Medical Whistleblower Advocacy Network

Human Rights Defenders

“All human beings are born free and equal in dignity and rights. They are endowed with reason and conscience and should act towards one another in a spirit of brotherhood.”

 Universal Declaration of Human Rights

Article 1



"Let us never forget that government is ourselves and not an alien power over us. The ultimate rulers of our democracy are not a President and senators and congressmen and government officials, but the voters of this country."
--- Franklin D. Roosevelt

The Human Right to Vote

Political participation is the basis of democracy and a vital part of the enjoyment of all human rights. The right of all people to vote in elections, without any discrimination, is one of the most fundamental of all human rights and civil liberties.  But if you have a disability, are Indigenous, homeless or a prisoner serving a sentence of more than 3 years, your right to vote in a federal election may be restricted as a legal or practical matter.  In addition those who are young, live in rural areas, are from a minority group may also have obstacles to their access to the right to vote.

The right to vote, without discrimination, is set out in the International Covenant on Civil and Political Rights (article 25) and the International Covenant on the Elimination of Racial Discrimination (article 5(c)). The right to vote is also set out in the Universal Declaration on Human Rights (article 21).

Help America Vote Act of 2002 (HAVA)

On October 29, 2002, the President of the United States signed into law the Help America Vote Act of 2002 (HAVA), to improve the administration of elections. HAVA provides financial assistance to states and creates new minimum standards for states to follow in several key areas. Among other things, these new standards concern voting systems, voting accessibility, statewide computerized voter registration lists, provisional voting, information provided to voters, and voter registration by mail.


HAVA seeks to improve voting access to individuals with disabilities as follows:

_ Establishes a Voting Protection agency and authorizes funding

_ Makes accessibility grants available to states and local units of government to improve

physical and non-visual access to polling places

_ Creates minimum standards for accessibility of voting systems that states must follow

_ Requires states to include individuals with disabilities in developing the State Plan for

compliance with HAVA’s requirements

_ Provides funds for research on accessible voting technology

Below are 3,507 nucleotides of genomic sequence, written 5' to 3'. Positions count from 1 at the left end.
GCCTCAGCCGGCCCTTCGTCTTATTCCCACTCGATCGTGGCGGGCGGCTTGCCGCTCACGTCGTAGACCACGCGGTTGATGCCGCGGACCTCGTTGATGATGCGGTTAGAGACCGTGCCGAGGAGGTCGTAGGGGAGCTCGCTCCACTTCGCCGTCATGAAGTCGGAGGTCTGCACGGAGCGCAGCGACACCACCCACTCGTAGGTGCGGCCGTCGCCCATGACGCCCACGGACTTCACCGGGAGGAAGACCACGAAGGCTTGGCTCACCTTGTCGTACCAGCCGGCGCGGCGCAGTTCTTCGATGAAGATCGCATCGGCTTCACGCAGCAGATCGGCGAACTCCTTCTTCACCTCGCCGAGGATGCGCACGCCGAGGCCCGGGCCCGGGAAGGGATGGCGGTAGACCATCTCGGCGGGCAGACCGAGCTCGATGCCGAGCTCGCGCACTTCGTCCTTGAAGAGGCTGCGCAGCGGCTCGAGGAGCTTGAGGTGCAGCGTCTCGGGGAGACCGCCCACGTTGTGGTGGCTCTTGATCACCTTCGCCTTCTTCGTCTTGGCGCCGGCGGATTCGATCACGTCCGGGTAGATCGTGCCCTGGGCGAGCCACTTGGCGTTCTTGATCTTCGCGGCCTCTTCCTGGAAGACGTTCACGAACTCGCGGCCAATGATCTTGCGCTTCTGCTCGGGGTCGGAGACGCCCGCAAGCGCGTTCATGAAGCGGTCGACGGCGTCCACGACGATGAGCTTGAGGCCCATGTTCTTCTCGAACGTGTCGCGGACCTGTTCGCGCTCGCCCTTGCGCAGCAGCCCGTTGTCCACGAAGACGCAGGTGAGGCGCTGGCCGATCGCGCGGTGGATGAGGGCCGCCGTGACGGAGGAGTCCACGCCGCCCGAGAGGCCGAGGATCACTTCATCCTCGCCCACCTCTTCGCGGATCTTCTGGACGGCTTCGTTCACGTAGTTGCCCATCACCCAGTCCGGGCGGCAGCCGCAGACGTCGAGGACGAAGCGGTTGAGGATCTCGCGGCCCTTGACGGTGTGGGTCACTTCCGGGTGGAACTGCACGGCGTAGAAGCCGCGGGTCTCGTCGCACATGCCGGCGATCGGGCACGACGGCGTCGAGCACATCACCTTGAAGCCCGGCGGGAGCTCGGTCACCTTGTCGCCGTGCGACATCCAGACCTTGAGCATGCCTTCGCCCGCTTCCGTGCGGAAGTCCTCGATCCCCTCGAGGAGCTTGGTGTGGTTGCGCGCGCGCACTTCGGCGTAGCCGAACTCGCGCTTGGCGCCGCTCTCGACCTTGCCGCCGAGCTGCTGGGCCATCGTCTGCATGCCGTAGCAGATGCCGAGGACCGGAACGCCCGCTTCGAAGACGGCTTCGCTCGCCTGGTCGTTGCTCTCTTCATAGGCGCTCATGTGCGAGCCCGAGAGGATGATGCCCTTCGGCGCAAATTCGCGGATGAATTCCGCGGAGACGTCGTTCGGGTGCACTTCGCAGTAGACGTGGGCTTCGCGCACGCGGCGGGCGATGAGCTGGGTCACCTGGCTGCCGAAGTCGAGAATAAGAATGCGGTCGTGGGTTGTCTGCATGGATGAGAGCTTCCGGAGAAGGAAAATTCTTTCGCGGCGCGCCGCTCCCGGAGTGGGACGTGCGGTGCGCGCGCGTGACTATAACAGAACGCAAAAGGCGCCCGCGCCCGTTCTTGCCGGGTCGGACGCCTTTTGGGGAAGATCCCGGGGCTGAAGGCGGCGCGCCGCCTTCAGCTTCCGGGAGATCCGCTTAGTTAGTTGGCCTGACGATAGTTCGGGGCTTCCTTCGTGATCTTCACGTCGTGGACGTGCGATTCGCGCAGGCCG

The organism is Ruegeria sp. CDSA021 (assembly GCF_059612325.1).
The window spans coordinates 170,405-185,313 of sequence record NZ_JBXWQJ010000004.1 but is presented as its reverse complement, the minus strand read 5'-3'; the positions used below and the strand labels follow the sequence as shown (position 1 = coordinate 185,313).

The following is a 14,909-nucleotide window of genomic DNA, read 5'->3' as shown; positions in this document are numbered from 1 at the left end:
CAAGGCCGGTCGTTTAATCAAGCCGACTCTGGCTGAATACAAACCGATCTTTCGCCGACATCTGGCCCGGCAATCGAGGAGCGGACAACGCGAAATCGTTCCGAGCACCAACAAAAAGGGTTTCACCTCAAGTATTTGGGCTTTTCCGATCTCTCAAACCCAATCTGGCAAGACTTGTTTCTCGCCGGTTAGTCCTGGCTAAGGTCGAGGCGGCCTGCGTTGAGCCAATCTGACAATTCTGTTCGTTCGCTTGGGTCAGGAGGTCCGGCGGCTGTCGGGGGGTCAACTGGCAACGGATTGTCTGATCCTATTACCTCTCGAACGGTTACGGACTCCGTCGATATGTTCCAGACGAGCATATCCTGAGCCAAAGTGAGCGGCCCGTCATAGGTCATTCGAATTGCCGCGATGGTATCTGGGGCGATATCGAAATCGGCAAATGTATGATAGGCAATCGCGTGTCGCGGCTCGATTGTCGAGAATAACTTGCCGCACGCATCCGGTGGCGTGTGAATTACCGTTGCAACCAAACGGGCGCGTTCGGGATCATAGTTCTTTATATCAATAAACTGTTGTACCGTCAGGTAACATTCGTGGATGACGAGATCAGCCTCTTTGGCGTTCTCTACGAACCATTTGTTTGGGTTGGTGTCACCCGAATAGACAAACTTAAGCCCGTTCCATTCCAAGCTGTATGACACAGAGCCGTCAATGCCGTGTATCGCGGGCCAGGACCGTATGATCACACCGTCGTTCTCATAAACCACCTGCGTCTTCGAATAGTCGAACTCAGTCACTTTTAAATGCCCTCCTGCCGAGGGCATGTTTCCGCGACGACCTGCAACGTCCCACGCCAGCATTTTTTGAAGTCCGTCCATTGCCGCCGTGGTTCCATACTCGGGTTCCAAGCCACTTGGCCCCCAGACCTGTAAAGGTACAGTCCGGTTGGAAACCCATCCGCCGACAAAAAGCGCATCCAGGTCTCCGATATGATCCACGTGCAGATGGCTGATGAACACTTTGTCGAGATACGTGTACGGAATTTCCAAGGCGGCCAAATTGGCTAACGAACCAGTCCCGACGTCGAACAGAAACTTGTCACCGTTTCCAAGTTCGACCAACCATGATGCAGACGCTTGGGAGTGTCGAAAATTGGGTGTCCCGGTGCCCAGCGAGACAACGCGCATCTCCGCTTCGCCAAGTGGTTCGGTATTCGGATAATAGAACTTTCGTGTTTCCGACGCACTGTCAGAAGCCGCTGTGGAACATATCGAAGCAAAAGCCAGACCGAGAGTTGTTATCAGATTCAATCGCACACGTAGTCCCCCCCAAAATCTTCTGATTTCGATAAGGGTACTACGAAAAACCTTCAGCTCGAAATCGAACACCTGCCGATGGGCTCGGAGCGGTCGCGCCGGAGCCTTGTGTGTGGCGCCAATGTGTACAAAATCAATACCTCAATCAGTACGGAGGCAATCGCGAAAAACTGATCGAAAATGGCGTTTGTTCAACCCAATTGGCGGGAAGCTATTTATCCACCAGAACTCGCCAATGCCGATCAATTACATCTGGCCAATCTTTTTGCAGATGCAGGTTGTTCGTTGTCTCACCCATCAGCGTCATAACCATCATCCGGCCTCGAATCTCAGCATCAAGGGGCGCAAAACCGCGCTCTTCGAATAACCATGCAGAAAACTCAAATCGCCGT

Other important non-disability provisions of HAVA include:

_ Establishes the Elections Assistance Commission, a new federal agency to serve as a

clearinghouse for election administration information

_ Provides funding to states to improve election administration and to replace punch card and

lever style voting systems

_ Create minimum standards for states to follow in several key areas of election administration

_ Establishes a state administrative procedure for voting complaints



Protection and Advocacy for Voting Access (PAVA)


_ Voter Registration - voter registration assistance and education.


_ Access to Polling Places - State and County Election Officials must assure that all

polling places are accessible.


_ Develop and Disseminate Information related to voting and HAVA - provide individuals with the opportunity to register to vote, know their legal voting rights, and access polling places.




To file a complaint regarding a violation of HAVA, contact:


The United States Department of Justice

Disability Rights Section

Civil Rights Division

950 Pennsylvania Avenue, NW

Washington, DC 20530

(800) 514-0301 (Voice)

(800) 514-0383 (TTY)

Voter's Rights News

Brennan Center for Justice at New York University School of Law has a new study that reports that as many as five million voters will be adversely affected in the 2012 election by new restrictive state voting laws.


The Advancement Project believes that the push to require photo identification procedures prior to voting will disenfranchise millions of voters in the 2012 elections and beyond. In a reactionary trend that is part of the largest legislative effort to scale back voting rights in a century, nearly two-thirds of the states are considering repressive photo identification requirements for voting. The new more restrictive procedures for ballot access disproportionately impact voters of color.

“Too often we underestimate the power of a touch, a smile, a kind word, a listening ear, an honest compliment, or the smallest act of caring, all of which have the potential to turn a life around.”
― Leo Buscaglia

Medical Whistleblower Advocacy Network


P.O. 42700 

Washington, DC 20015

MedicalWhistleblowers (at)


"Never impose on others what you would not choose for yourself."  Confucius

"It is not the critic who counts; not the man who points out how the strong man stumbles, or where the doer of deeds could have done them better. The credit belongs to the man who is actually in the arena, whose face is marred by dust and sweat and blood; who strives valiantly; who errs, who comes short again and again, because there is no effort without error and shortcoming; but who does actually strive to do the deeds; who knows great enthusiasms, the great devotions; who spends himself in a worthy cause; who at the best knows in the end the triumph of high achievement, and who at the worst, if he fails, at least fails while daring greatly, so that his place shall never be with those cold and timid souls who neither know victory nor defeat."

Theodore Roosevelt- Excerpt from the speech "Citizenship In A Republic", delivered at the Sorbonne, in Paris, France on 23 April, 1910